That is indeed good news. My own layout has Electrofrog points which rely on blade contact.

Now I'm looking at restoration, it may not be as hard as I thought!

I'm dead interested to know how you replace points at an exhibition, though. I assume it was a fiddleyard point, not one ballasted on the scenic section?  :hmmm:
Vision over visibility. Bono, U2.

Offline GrahamB

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Re: Reliability of Dapol, Farish, Peco & Gaugemaster
« Reply #2 on: July 02, 2018, 09:08:02 am »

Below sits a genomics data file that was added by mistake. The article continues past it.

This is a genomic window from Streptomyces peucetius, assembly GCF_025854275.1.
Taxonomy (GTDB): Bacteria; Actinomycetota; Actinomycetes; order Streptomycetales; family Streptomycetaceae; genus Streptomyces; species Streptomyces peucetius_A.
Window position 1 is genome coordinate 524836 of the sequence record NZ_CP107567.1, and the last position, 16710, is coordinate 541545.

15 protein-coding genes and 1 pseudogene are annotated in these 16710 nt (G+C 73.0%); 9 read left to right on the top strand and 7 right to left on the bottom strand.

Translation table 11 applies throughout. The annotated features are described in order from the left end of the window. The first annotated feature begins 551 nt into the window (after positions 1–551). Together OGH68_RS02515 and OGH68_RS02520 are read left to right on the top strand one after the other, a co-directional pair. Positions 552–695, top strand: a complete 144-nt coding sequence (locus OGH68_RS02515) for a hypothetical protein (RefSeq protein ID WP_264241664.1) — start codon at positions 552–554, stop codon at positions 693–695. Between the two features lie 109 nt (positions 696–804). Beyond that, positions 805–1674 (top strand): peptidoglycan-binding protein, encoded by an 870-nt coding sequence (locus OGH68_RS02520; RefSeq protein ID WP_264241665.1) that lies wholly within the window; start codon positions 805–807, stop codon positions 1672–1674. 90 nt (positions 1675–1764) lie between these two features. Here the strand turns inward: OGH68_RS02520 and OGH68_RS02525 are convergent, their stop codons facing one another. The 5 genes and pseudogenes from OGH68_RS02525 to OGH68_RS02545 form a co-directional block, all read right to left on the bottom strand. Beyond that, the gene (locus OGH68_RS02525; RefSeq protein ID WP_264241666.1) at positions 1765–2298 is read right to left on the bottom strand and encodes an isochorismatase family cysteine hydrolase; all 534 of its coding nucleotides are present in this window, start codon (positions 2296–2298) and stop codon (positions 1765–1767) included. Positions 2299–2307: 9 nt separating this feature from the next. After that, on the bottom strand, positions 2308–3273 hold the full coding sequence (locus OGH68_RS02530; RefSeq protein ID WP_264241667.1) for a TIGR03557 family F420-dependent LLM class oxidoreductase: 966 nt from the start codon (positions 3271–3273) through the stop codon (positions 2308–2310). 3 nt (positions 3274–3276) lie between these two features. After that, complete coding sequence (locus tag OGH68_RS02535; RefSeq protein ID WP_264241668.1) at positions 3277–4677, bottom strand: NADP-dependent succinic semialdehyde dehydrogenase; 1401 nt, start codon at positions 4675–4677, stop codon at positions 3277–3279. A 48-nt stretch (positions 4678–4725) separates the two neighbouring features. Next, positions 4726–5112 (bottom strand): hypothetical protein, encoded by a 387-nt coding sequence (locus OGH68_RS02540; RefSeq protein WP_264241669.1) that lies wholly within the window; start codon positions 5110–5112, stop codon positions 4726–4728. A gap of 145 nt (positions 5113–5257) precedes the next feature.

I've used Gaugemaster for over twenty years. In all that time I have had one failure. This was at home and a CDU decided to try to set light to the control panel.

Despite it's age I sent it back to Gaugemaster who honoured their lifetime guarantee without question. Sadly they were unable to say what had caused the problem as the unit was too badly damaged but did suggest a inline fuse might prevent it happening again.

Generally my locos have worked very well. I tend to find that they are reliable from the word go and make it to shows or they're not and get returned quickly. Any problems during the show tends to be caused by dirt. On two day shows I'm very sad and spend the Saturday evenings cleaning the wheels ready for Sunday.

Offline daversmth

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Re: Reliability of Dapol, Farish, Peco & Gaugemaster
« Reply #3 on: July 02, 2018, 09:17:31 am »